Once you’re a qualified Assessor, there are many routes you can choose to go down for your Assessing career. You could choose to work Full or Part-Time, for example, for a Training Provider, or you could work for multiple Training Providers as a Freelance Assessor.
Google’s definition of freelance is the simplest way to describe it: ‘self-employed and hired to work for different companies on particular assignments.’
Life As A Freelance Assessor
As a freelance assessor, you can be working for multiple companies at the same time, so organisation is key. You need to decide what capacity caseload you would like. If you choose to go down this route and work for different companies, you will need to manage your own time and working hours. Whilst some companies may ask you to set certain hours with them on a freelance basis, others may allow you to manage your own time and diary.
You can be paid per hour, per learner, per visit, or per assignment marked. This is agreed when you accept a position as a freelancer. To find these positions, your best place to look will be job sites such as Indeed, but LinkedIn has also proved popular with Freelance Assessors.
Some freelancer positions are short-term, with the employer asking you to fill in for caseloads which are out of funding, or even staff that are going on Maternity Leave. However, others can be long-term. Some companies prefer to use freelancers so that their rate of pay reflects the caseload they are working with and changes as they fluctuate.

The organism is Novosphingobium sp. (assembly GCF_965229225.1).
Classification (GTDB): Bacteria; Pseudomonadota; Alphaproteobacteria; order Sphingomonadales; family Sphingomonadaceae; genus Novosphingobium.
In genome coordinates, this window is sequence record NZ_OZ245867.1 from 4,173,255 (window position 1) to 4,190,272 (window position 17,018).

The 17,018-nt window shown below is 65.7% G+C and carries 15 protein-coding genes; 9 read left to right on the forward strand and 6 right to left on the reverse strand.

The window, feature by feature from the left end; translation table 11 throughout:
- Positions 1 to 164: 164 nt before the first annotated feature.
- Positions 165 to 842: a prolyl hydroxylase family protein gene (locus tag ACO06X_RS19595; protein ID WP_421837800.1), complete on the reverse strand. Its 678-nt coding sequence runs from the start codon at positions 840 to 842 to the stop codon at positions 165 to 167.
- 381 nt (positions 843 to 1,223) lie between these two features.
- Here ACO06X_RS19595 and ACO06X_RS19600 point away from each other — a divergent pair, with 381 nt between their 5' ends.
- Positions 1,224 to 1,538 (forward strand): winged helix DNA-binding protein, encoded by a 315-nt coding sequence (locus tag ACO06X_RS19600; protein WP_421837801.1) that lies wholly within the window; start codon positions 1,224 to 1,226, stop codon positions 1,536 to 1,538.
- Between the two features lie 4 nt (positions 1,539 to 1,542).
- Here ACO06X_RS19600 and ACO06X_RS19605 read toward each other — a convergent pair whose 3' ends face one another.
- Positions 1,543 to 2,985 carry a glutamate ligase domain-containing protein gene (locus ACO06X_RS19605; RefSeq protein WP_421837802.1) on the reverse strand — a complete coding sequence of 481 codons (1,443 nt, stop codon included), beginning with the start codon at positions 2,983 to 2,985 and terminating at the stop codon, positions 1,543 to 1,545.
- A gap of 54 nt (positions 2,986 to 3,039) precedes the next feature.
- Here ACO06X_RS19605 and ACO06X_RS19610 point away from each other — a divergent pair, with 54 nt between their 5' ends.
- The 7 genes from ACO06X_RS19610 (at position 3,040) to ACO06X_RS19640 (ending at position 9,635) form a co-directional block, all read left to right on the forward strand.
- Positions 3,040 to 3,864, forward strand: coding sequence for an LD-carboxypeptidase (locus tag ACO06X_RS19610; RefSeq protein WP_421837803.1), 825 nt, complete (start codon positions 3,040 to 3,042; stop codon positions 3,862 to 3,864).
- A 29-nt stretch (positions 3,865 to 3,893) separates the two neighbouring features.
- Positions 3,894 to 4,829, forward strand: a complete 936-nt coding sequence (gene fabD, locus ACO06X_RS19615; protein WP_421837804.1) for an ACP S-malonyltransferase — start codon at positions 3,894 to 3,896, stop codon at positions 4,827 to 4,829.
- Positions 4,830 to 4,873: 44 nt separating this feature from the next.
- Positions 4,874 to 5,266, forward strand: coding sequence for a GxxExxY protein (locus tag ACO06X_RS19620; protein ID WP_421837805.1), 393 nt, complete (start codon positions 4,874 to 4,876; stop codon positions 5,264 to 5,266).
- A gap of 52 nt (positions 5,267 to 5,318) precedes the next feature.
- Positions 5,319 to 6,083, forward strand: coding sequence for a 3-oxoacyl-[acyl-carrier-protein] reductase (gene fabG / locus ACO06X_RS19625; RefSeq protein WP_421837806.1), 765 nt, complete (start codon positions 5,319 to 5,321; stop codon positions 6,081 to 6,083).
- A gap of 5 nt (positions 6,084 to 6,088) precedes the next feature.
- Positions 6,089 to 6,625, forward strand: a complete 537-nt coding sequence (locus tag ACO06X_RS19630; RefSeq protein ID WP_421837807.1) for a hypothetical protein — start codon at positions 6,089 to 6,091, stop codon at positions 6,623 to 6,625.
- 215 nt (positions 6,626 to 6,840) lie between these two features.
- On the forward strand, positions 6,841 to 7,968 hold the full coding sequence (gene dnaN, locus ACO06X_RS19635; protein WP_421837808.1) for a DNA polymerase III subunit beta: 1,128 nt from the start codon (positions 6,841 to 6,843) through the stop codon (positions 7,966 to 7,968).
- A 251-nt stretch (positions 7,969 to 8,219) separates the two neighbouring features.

An important thing to remember is that as a freelancer, you will need to complete invoices and a self-assessment for your own Tax and National Insurance!
Day In The Life
We got in touch with one of our past learners to see what an average day as a Freelance Assessor is like for them. Here’s what they said:
My hours are flexible and work well around my young children. I tend to do three long days so I can be at home for four, which works well in Health and Social care as I can request night staff – which a lot of people prefer not to do.
I could work for different companies on the same day, although I prefer to keep the same company on the same day to minimise the paperwork I need to take out with me. This is because different organisations use different paperwork and systems, such as e-portfolios or paper-based portfolios. I always try to allocate a particular day for a company so my IQA or manager knows I am available that day if they need to contact me.
The hardest bit for me is my invoicing and evidencing visits when working for multiple companies.
Interested in becoming a Freelance Assessor? Get started with the CAVA course!